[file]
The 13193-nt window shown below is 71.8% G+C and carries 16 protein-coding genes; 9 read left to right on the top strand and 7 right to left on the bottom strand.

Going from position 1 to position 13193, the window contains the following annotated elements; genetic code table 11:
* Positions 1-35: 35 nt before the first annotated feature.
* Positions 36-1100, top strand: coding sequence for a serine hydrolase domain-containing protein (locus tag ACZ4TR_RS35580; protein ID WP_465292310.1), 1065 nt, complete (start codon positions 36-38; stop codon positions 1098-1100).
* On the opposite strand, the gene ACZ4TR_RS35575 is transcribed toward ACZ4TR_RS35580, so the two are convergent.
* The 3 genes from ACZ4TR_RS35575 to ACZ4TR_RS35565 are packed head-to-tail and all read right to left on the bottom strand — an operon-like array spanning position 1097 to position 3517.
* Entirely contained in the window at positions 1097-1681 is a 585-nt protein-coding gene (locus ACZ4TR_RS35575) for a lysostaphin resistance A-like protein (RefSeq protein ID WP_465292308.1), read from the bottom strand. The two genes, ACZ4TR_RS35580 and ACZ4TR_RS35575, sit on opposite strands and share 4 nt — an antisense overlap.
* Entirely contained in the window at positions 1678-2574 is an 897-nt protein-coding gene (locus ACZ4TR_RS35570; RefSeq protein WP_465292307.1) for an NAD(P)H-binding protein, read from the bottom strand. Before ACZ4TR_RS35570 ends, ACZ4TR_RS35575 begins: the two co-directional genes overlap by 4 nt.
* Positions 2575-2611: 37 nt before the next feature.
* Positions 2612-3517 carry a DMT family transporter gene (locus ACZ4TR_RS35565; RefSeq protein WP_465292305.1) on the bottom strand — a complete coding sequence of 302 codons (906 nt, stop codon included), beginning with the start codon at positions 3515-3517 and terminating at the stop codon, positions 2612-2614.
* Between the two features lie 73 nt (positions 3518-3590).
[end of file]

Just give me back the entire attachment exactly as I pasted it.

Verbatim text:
The 13193-nt window shown below is 71.8% G+C and carries 16 protein-coding genes; 9 read left to right on the top strand and 7 right to left on the bottom strand.

Going from position 1 to position 13193, the window contains the following annotated elements; genetic code table 11:
* Positions 1-35: 35 nt before the first annotated feature.
* Positions 36-1100, top strand: coding sequence for a serine hydrolase domain-containing protein (locus tag ACZ4TR_RS35580; protein ID WP_465292310.1), 1065 nt, complete (start codon positions 36-38; stop codon positions 1098-1100).
* On the opposite strand, the gene ACZ4TR_RS35575 is transcribed toward ACZ4TR_RS35580, so the two are convergent.
* The 3 genes from ACZ4TR_RS35575 to ACZ4TR_RS35565 are packed head-to-tail and all read right to left on the bottom strand — an operon-like array spanning position 1097 to position 3517.
* Entirely contained in the window at positions 1097-1681 is a 585-nt protein-coding gene (locus ACZ4TR_RS35575) for a lysostaphin resistance A-like protein (RefSeq protein ID WP_465292308.1), read from the bottom strand. The two genes, ACZ4TR_RS35580 and ACZ4TR_RS35575, sit on opposite strands and share 4 nt — an antisense overlap.
* Entirely contained in the window at positions 1678-2574 is an 897-nt protein-coding gene (locus ACZ4TR_RS35570; RefSeq protein WP_465292307.1) for an NAD(P)H-binding protein, read from the bottom strand. Before ACZ4TR_RS35570 ends, ACZ4TR_RS35575 begins: the two co-directional genes overlap by 4 nt.
* Positions 2575-2611: 37 nt before the next feature.
* Positions 2612-3517 carry a DMT family transporter gene (locus ACZ4TR_RS35565; RefSeq protein WP_465292305.1) on the bottom strand — a complete coding sequence of 302 codons (906 nt, stop codon included), beginning with the start codon at positions 3515-3517 and terminating at the stop codon, positions 2612-2614.
* Between the two features lie 73 nt (positions 3518-3590).